I'm leaning towards the Unbound because I don't have a laptop to lug around anymore and even if I did, I'm not sure I would like to carry it all over the place along with all the books. With the Unbound I can access the web version from any computer like at the school library, and cut and paste information to a word document or care plan form that I can store on my USB key or email to myself. I also like the interface of the Unbound as opposed to Skyscape. Unbound like Epocrates has one interface for all the programs. Skyscape created a different icon for each of the publications I downloaded to try out. As for the worth of the other programs, I'm still not quite sure yet.

    Still the price for all of them is pretty steep so I'm still thinking about it until I can afford to buy any of them...if ever.
  5. by   Cinqly
    Quote from fragino
    I've been trying out Skyscape, Unbound and Epocrates. I've also been looking through the rest of the forums to see which software seems be used the most. I know that the needs of a starting student like myself would be different from one who is just starting to work as a nurse, to one who has been working for awhile in the same place to one who travels and would not know what assignment they would have from day to day and of course the lucky ones that have about 100 years of experience and can remember everything they ever read. The two programs that seems to be mentioned the most is Tabers Medical Encylopedia and Davis Drug Guide. So I at least wanted both of those.

    Epocrates suite (the one you have to pay for) is very complete but seems to be more suited to MDs and APNs.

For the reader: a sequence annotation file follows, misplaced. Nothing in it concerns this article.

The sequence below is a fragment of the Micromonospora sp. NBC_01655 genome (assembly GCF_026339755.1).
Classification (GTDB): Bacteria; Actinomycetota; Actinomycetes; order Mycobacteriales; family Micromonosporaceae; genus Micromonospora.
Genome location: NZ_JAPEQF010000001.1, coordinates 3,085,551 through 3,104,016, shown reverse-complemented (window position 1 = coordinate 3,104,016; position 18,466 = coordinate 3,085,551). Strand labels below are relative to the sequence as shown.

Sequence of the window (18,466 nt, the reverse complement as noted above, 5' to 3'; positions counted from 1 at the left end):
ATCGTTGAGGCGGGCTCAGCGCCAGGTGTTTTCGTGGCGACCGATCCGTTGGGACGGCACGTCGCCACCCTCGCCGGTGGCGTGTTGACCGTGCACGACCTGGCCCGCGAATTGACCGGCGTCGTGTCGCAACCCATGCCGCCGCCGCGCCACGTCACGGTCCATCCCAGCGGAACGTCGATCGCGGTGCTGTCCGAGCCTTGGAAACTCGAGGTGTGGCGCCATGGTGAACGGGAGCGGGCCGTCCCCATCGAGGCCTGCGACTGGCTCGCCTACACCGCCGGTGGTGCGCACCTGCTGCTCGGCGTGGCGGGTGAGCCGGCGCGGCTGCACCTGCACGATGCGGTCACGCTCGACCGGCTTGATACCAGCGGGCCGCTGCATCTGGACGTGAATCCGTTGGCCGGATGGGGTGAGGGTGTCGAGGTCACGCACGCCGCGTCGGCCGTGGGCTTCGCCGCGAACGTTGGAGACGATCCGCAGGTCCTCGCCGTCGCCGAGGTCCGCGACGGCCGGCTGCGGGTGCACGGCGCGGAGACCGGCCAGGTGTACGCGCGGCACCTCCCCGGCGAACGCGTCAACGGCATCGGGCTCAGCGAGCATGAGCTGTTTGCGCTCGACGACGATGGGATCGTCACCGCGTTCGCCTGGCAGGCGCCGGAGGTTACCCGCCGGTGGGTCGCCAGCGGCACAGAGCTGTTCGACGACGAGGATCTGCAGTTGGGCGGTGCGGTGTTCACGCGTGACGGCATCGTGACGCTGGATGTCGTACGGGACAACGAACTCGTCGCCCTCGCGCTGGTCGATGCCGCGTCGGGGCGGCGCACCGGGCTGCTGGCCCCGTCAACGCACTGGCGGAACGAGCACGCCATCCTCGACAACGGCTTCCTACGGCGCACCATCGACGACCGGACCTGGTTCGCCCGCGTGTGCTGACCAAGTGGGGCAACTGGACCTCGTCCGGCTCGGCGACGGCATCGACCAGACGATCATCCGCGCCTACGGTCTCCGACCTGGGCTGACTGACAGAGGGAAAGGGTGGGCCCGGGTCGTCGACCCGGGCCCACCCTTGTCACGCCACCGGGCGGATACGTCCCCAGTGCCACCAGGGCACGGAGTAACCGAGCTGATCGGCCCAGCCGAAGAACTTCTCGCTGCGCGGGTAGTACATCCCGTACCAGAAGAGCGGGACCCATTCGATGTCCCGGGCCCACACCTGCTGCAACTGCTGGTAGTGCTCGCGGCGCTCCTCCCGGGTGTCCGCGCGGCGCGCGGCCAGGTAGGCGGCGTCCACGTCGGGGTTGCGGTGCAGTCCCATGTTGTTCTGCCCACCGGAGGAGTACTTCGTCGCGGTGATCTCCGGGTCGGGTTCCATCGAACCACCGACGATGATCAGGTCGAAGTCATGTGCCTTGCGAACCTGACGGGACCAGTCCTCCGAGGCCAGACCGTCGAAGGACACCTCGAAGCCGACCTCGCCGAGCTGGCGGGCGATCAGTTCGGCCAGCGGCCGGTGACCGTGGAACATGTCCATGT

Skyscape, at this time, offers the PDA and desktop version for one price. It's only about $90 but you have to buy the Tabers separately.

    Unbound is about $150 but it comes with the Tabers. It does not come with a desktop version but it does come with a one year web subscription so that you can access the web version online.

    I'm leaning towards the Unbound because I don't have a laptop to lug around anymore and even if I did, I'm not sure I would like to carry it all over the place along with all the books. With the Unbound I can access the web version from any computer like at the school library, and cut and paste information to a word document or care plan form that I can store on my USB key or email to myself. I also like the interface of the Unbound as opposed to Skyscape. Unbound like Epocrates has one interface for all the programs. Skyscape created a different icon for each of the publications I downloaded to try out. As for the worth of the other programs, I'm still not quite sure yet.

    Still the price for all of them is pretty steep so I'm still thinking about it until I can afford to buy any of them...if ever.
    If you have a PDA, why would you need to lug a laptop around?? I thought the whole point was to have a small, light device that does the work of a big computer and piles of books! :wink2: That aside, thanks for the input. What device do you have, if you don't mind my asking??
  6. by   Elizabeth Hanes
    Quote from cinqly
    If you have a PDA, why would you need to lug a laptop around?? I thought the whole point was to have a small, light device that does the work of a big computer and piles of books! :wink2: